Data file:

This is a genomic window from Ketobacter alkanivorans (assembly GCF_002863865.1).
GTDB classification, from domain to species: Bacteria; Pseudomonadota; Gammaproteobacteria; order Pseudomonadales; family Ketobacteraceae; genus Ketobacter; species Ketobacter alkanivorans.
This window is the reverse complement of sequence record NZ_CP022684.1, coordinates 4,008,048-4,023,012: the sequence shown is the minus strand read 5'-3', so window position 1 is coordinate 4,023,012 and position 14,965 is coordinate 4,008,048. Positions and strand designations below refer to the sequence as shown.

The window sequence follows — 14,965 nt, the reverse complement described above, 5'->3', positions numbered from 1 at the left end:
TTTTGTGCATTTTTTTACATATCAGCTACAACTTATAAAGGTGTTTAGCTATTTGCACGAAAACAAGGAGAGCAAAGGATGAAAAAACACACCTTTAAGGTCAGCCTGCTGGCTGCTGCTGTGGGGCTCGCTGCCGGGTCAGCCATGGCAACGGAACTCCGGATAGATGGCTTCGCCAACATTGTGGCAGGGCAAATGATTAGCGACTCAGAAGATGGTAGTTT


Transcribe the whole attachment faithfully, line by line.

This is a genomic window from Ketobacter alkanivorans (assembly GCF_002863865.1).
GTDB classification, from domain to species: Bacteria; Pseudomonadota; Gammaproteobacteria; order Pseudomonadales; family Ketobacteraceae; genus Ketobacter; species Ketobacter alkanivorans.
This window is the reverse complement of sequence record NZ_CP022684.1, coordinates 4,008,048-4,023,012: the sequence shown is the minus strand read 5'-3', so window position 1 is coordinate 4,023,012 and position 14,965 is coordinate 4,008,048. Positions and strand designations below refer to the sequence as shown.

The window sequence follows — 14,965 nt, the reverse complement described above, 5'->3', positions numbered from 1 at the left end:
TTTTGTGCATTTTTTTACATATCAGCTACAACTTATAAAGGTGTTTAGCTATTTGCACGAAAACAAGGAGAGCAAAGGATGAAAAAACACACCTTTAAGGTCAGCCTGCTGGCTGCTGCTGTGGGGCTCGCTGCCGGGTCAGCCATGGCAACGGAACTCCGGATAGATGGCTTCGCCAACATTGTGGCAGGGCAAATGATTAGCGACTCAGAAGATGGTAGTTT